If you try to restrict the visitation rights of your child’s grandparents, they might end up taking you to court for the enforcement of their rights. If you have valid reasoning that it is in your child best interests for you to deny the grandparents a facet of visitation rights (possibly they are abusive), you should feel content heading to court with convincing evidence to enforce your wishes.
On the other hand, you should most likely not go to court for denying grandparents visitation just for your own arrogance or invalid reasons that aren’t in the best interests of your child. In doing so, you are going to probably just wind-up wasting time and money since the grandparents are most likely going to receive visitation rights.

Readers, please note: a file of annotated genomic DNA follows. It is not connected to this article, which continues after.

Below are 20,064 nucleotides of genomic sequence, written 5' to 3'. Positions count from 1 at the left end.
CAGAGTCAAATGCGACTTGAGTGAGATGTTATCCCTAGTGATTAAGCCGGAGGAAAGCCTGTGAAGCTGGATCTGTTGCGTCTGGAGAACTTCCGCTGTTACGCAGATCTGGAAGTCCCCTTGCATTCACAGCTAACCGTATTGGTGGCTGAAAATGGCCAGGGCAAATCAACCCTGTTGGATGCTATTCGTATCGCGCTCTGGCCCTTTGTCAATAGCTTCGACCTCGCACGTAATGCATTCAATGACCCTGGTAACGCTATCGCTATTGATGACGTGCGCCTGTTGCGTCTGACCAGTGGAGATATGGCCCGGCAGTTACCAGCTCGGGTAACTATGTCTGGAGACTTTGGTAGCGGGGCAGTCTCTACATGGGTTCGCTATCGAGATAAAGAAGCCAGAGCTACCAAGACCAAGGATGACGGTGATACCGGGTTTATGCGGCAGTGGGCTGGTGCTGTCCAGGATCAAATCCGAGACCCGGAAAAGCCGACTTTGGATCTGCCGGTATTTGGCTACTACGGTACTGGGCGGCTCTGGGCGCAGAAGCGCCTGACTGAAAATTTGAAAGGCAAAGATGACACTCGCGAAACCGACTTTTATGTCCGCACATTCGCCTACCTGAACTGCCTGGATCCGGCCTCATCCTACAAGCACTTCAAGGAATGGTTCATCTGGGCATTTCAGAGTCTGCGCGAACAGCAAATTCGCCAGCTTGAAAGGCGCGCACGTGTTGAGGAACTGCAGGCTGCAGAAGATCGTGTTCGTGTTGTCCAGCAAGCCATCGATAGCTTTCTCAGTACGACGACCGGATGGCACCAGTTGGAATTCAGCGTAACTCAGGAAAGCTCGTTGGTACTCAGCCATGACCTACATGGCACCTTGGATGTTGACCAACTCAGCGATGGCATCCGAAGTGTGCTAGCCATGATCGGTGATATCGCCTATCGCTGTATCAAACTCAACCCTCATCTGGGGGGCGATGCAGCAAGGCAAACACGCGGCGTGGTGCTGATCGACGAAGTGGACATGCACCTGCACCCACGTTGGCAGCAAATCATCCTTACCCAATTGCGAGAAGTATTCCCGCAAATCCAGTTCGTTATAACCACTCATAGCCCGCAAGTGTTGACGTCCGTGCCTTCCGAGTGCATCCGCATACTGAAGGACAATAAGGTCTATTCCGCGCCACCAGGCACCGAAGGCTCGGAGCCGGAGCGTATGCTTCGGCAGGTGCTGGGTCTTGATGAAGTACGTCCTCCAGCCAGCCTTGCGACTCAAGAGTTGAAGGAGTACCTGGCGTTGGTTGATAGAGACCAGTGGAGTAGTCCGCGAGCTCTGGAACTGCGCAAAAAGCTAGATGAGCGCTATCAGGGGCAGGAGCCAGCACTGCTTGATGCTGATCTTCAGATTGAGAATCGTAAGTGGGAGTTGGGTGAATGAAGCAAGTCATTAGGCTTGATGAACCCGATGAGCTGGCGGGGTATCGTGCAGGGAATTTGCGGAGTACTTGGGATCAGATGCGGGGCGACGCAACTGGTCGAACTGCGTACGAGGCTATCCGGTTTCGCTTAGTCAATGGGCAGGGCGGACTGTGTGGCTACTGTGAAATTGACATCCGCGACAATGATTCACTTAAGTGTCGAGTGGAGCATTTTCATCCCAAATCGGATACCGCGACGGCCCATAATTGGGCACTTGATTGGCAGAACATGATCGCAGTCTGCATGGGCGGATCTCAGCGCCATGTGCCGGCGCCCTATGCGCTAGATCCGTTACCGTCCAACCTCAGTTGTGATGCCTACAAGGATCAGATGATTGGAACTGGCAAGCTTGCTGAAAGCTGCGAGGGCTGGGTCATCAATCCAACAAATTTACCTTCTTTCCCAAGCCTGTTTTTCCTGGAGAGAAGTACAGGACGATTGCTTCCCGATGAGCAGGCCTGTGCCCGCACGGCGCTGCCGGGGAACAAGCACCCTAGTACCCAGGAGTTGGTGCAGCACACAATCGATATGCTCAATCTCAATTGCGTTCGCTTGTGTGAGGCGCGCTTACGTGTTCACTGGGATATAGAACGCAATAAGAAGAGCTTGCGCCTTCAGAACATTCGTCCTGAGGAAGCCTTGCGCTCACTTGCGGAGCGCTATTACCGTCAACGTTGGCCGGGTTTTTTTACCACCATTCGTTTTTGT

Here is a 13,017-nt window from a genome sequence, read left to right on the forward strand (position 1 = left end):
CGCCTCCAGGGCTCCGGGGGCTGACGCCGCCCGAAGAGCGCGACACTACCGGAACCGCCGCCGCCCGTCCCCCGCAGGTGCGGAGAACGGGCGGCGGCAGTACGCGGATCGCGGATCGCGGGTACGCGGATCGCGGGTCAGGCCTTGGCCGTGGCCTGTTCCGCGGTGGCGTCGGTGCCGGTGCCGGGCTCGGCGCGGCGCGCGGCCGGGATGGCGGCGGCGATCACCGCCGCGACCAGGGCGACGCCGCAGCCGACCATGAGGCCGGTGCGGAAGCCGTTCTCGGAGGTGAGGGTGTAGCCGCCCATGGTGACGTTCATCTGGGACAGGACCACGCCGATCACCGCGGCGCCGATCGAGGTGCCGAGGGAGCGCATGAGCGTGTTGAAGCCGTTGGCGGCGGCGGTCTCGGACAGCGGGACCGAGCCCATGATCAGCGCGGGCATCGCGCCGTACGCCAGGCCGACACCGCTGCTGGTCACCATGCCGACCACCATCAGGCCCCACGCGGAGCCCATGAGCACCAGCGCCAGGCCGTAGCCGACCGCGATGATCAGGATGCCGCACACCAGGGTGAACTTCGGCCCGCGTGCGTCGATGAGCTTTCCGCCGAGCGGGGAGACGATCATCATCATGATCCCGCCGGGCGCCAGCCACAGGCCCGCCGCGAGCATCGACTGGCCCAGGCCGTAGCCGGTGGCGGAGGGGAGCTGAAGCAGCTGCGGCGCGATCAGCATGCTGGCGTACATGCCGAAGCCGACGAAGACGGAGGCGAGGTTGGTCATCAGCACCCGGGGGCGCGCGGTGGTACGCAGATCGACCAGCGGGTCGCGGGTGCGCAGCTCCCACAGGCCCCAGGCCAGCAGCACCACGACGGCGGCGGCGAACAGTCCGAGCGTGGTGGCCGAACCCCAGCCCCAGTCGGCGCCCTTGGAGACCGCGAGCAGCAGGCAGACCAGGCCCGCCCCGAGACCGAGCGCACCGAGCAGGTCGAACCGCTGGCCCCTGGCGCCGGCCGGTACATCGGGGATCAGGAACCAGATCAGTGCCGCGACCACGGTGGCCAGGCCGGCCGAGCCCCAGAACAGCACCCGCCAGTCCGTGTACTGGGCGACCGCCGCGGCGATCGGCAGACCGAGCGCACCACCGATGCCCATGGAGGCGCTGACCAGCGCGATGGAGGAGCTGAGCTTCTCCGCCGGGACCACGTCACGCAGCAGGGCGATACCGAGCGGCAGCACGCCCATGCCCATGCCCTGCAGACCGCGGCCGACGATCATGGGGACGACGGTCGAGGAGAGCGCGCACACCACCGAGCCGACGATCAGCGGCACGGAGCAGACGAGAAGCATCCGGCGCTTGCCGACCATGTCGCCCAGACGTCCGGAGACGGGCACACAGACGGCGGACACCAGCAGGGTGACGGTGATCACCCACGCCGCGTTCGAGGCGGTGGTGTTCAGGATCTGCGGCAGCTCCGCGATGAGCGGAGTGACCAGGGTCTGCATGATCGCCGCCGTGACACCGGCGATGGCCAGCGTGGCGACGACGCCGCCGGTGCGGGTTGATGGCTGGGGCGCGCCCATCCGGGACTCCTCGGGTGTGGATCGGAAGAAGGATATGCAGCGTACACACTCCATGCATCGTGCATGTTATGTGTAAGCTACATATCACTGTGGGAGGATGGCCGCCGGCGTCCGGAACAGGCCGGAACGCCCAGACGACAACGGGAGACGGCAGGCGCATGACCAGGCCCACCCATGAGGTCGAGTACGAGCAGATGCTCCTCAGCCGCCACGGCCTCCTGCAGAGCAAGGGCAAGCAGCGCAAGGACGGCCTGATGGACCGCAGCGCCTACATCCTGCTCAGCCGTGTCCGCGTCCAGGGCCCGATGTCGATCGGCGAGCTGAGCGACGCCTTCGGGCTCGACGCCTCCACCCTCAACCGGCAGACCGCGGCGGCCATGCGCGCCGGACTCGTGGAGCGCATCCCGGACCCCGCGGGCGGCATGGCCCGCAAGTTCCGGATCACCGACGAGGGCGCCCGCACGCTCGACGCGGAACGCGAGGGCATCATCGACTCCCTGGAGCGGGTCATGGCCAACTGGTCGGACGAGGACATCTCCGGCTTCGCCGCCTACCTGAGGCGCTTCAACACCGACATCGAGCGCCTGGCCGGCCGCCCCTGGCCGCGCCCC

If you do head to court, it would be ideal to get there with a planned-out visitation agenda. In doing so, not only are you going to have a say in establishing the grandparent’s visitation rights, but you are also going to probably look better in the court’s eyes.
Generally, grandparents should be permitted with visitation rights of a couple evenings a month, usually for a few hours at a time. The duration should be enough to permit a meal and an activity. When the grandparents are not that involved in the children’s lives, you can petition the court to permit you or another court-approved individual to oversee and monitor the visits with the grandparents.
If you choose to go to court because of grandparent’s visitation rights, it might be worth your time and money to hire a mediator to assist you and the children’s grandparents establish a visitation schedule that works for everyone involved.
Being a grandparent that has visitation rights to my grandchildren, what do I do if the child’s parent wishes to restrict my visits?